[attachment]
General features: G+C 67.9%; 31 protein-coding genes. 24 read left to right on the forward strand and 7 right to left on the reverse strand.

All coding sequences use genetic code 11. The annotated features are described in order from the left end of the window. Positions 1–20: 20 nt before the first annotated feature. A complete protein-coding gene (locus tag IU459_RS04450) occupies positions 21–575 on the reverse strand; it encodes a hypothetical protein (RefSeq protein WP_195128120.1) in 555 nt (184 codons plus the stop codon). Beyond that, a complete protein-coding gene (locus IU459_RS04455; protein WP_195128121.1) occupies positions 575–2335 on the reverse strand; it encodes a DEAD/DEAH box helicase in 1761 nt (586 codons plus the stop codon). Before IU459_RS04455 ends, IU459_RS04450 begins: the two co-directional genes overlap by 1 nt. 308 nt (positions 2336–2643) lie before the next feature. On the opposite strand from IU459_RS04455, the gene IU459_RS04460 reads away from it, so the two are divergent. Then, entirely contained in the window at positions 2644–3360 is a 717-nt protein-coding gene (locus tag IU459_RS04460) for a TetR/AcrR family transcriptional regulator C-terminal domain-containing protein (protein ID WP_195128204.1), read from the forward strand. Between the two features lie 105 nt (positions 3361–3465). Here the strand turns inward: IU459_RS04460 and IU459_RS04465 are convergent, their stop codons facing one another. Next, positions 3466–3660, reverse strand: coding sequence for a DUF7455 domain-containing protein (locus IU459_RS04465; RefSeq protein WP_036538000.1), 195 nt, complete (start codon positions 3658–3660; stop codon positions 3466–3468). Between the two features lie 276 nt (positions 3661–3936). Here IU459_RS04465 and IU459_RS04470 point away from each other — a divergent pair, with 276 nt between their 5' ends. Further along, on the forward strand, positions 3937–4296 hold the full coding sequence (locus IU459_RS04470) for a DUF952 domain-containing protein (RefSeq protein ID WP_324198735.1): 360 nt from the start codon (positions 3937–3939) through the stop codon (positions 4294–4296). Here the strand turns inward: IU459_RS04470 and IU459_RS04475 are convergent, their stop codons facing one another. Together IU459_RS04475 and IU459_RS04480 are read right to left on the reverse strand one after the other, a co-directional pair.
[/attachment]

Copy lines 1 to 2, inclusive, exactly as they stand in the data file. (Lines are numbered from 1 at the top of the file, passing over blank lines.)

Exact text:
General features: G+C 67.9%; 31 protein-coding genes. 24 read left to right on the forward strand and 7 right to left on the reverse strand.

All coding sequences use genetic code 11. The annotated features are described in order from the left end of the window. Positions 1–20: 20 nt before the first annotated feature. A complete protein-coding gene (locus tag IU459_RS04450) occupies positions 21–575 on the reverse strand; it encodes a hypothetical protein (RefSeq protein WP_195128120.1) in 555 nt (184 codons plus the stop codon). Beyond that, a complete protein-coding gene (locus IU459_RS04455; protein WP_195128121.1) occupies positions 575–2335 on the reverse strand; it encodes a DEAD/DEAH box helicase in 1761 nt (586 codons plus the stop codon). Before IU459_RS04455 ends, IU459_RS04450 begins: the two co-directional genes overlap by 1 nt. 308 nt (positions 2336–2643) lie before the next feature. On the opposite strand from IU459_RS04455, the gene IU459_RS04460 reads away from it, so the two are divergent. Then, entirely contained in the window at positions 2644–3360 is a 717-nt protein-coding gene (locus tag IU459_RS04460) for a TetR/AcrR family transcriptional regulator C-terminal domain-containing protein (protein ID WP_195128204.1), read from the forward strand. Between the two features lie 105 nt (positions 3361–3465). Here the strand turns inward: IU459_RS04460 and IU459_RS04465 are convergent, their stop codons facing one another. Next, positions 3466–3660, reverse strand: coding sequence for a DUF7455 domain-containing protein (locus IU459_RS04465; RefSeq protein WP_036538000.1), 195 nt, complete (start codon positions 3658–3660; stop codon positions 3466–3468). Between the two features lie 276 nt (positions 3661–3936). Here IU459_RS04465 and IU459_RS04470 point away from each other — a divergent pair, with 276 nt between their 5' ends. Further along, on the forward strand, positions 3937–4296 hold the full coding sequence (locus IU459_RS04470) for a DUF952 domain-containing protein (RefSeq protein ID WP_324198735.1): 360 nt from the start codon (positions 3937–3939) through the stop codon (positions 4294–4296). Here the strand turns inward: IU459_RS04470 and IU459_RS04475 are convergent, their stop codons facing one another. Together IU459_RS04475 and IU459_RS04480 are read right to left on the reverse strand one after the other, a co-directional pair.